Teaching and Mentoring in Diversity Award
2022 Larine Y. Cowan Make a Difference Award
Deanna Hence is an assistant professor of Atmospheric Sciences and 2022 winner of the Larine Y. Cowan Teaching and Mentoring in Diversity Award. Dr. Hence was recognized for her efforts in tackling outstanding issues of diversity, equity, and inclusion on several levels: from undergraduate to graduate students to faculty, from experiences in the classroom to experiences in the field. This award honors faculty, instructors, or lecturers who have consistently contributed to the promotion of understanding critical issues related to diversity and equity in teaching and/or the mentoring of diverse students.
Hence received her M.S. and Ph.D. in Atmospheric Science from the University of Washington, and her B.S. in Atmospheric, Oceanic and Space Sciences from the University of Michigan. She was a NASA Postdoctoral Fellow at the NASA Goddard Space Flight Center prior to joining the U of I in 2014.
Hence is currently an AY2022-2024 Lincoln Excellence for Assistant Professors Scholar. Her research program uses observations from field experiments combined with high-resolution numerical modeling to study the interactions of high-impact convective storm systems with their environments, and how the evolution of these storms influences their impacts on human systems. Alongside these efforts, she has worked to develop intensive holistic mentorship models into year-round research experiences for underrepresented and transfer undergraduate students in Atmospheric Sciences. In her teaching, she brings perspectives around the variations in how weather and climate hazards differentially impact communities and stakeholders into all of her teaching, alongside the importance of multi-directional science communication and engagement.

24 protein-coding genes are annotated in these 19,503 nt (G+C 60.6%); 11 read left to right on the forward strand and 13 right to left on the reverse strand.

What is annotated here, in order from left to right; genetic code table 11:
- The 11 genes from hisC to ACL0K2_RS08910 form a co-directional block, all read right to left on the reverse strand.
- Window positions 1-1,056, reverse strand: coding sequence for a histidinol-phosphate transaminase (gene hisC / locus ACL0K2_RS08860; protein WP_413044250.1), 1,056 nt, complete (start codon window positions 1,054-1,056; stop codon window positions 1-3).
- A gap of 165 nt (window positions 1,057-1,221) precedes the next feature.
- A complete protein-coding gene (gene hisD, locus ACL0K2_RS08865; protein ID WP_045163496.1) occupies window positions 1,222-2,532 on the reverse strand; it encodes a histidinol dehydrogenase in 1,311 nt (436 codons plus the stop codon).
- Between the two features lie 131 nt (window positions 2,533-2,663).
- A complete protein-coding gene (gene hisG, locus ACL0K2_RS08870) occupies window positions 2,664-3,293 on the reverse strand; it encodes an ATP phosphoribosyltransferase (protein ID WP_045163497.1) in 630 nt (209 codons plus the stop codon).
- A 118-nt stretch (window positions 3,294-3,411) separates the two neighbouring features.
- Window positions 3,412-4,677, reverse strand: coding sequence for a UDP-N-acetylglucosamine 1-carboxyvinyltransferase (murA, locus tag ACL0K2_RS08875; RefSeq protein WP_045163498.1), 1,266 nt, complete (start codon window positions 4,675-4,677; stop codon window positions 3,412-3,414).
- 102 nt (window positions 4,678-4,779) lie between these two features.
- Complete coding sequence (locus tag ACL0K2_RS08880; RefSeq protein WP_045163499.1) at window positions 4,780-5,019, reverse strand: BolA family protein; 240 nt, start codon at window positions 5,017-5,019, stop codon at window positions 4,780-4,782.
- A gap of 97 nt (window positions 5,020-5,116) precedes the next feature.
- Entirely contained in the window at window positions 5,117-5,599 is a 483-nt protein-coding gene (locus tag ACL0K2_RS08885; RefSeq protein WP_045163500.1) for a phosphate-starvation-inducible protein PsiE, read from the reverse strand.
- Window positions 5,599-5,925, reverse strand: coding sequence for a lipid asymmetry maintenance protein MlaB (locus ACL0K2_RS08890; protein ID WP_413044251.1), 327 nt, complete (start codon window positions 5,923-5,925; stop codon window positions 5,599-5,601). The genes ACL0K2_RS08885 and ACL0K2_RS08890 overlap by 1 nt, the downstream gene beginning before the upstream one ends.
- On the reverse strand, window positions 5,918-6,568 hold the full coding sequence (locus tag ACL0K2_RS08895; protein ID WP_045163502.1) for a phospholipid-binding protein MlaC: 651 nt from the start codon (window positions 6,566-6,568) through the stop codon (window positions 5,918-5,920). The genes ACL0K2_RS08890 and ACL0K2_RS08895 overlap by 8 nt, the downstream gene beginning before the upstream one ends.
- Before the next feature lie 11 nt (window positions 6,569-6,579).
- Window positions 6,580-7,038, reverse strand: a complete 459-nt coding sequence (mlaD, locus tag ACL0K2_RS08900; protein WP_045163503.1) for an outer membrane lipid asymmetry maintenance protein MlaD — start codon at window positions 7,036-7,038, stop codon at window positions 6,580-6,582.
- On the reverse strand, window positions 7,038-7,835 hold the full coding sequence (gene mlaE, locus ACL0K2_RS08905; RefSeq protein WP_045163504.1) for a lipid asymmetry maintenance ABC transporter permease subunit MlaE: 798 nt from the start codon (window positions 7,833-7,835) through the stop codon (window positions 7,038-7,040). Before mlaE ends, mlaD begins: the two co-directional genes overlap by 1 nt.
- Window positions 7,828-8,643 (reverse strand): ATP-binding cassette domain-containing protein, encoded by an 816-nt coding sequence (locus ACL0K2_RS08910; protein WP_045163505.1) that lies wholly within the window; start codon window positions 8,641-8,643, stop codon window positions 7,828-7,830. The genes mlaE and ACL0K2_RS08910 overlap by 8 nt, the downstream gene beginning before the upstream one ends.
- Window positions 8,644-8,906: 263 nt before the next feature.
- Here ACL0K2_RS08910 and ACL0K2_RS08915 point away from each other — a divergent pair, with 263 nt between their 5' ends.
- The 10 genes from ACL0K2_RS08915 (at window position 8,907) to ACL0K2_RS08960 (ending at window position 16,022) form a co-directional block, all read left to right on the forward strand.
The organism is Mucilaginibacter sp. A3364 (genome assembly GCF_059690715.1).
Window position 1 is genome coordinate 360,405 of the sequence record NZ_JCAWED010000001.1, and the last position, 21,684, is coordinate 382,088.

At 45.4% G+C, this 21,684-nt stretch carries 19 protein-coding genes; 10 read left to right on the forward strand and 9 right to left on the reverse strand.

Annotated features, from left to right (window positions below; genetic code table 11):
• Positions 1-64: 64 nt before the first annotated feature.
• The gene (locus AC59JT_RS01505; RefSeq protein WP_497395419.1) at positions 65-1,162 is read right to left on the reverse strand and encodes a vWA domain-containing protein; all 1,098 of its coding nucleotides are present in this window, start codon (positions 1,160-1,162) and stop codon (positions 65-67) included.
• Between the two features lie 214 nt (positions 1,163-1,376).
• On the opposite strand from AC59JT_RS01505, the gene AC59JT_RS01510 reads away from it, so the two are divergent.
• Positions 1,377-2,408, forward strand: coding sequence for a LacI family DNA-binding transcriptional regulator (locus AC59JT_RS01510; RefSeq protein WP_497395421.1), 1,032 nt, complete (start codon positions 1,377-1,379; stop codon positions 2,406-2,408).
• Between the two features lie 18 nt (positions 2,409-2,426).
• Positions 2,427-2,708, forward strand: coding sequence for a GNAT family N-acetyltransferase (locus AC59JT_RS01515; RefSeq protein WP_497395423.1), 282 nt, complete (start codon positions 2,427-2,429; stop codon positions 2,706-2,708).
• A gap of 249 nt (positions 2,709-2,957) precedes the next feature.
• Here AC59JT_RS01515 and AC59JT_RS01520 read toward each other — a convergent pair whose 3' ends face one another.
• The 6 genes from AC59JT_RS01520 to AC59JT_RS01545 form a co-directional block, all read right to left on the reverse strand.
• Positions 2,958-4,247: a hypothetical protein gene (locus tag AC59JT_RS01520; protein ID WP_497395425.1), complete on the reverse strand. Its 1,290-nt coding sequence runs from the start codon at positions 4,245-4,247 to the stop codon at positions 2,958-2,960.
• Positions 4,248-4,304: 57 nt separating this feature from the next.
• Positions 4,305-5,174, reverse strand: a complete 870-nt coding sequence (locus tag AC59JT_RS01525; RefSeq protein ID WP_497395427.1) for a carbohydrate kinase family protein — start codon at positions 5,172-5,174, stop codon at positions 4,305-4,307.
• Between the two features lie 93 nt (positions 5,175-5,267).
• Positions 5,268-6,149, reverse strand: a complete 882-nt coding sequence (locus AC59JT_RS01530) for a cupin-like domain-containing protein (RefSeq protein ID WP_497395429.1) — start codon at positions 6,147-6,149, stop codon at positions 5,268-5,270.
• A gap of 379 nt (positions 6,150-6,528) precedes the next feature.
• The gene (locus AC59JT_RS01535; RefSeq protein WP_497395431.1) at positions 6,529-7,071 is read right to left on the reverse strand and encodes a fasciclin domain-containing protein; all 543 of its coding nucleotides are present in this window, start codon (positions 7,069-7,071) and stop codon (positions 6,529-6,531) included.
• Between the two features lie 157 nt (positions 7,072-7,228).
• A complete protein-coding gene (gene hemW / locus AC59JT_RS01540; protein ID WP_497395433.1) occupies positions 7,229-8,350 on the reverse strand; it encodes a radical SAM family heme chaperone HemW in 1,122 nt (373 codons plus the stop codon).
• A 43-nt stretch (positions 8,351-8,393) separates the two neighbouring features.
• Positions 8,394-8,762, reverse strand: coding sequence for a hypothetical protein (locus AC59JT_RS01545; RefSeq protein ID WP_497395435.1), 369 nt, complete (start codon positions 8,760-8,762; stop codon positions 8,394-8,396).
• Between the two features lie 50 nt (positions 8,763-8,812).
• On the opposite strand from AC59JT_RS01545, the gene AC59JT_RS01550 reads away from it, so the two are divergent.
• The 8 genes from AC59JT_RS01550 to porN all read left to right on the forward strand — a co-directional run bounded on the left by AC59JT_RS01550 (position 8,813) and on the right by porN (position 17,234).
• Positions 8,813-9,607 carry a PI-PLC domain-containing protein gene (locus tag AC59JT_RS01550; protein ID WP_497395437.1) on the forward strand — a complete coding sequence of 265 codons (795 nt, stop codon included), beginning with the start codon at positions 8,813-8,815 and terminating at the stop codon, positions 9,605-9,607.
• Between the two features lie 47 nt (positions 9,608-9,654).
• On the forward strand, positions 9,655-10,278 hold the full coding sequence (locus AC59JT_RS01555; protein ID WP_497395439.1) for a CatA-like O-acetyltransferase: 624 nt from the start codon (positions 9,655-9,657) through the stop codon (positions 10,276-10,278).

The risk communication course that Hence spearheaded is an example of her unique commitment to promoting topics of diversity and equity within the atmospheric science community. Each lesson was developed to focus on the impact of weather events on underrepresented communities, such as increased flooding impacts for lower-income communities and the elderly. We utilized social science concepts and theories to identify barriers to communication that may have hindered individuals to take action. For example, a lack of internet accessibility in rural communities. Furthermore, we discussed the importance of overcoming communication barriers to provide equal access to weather risk information.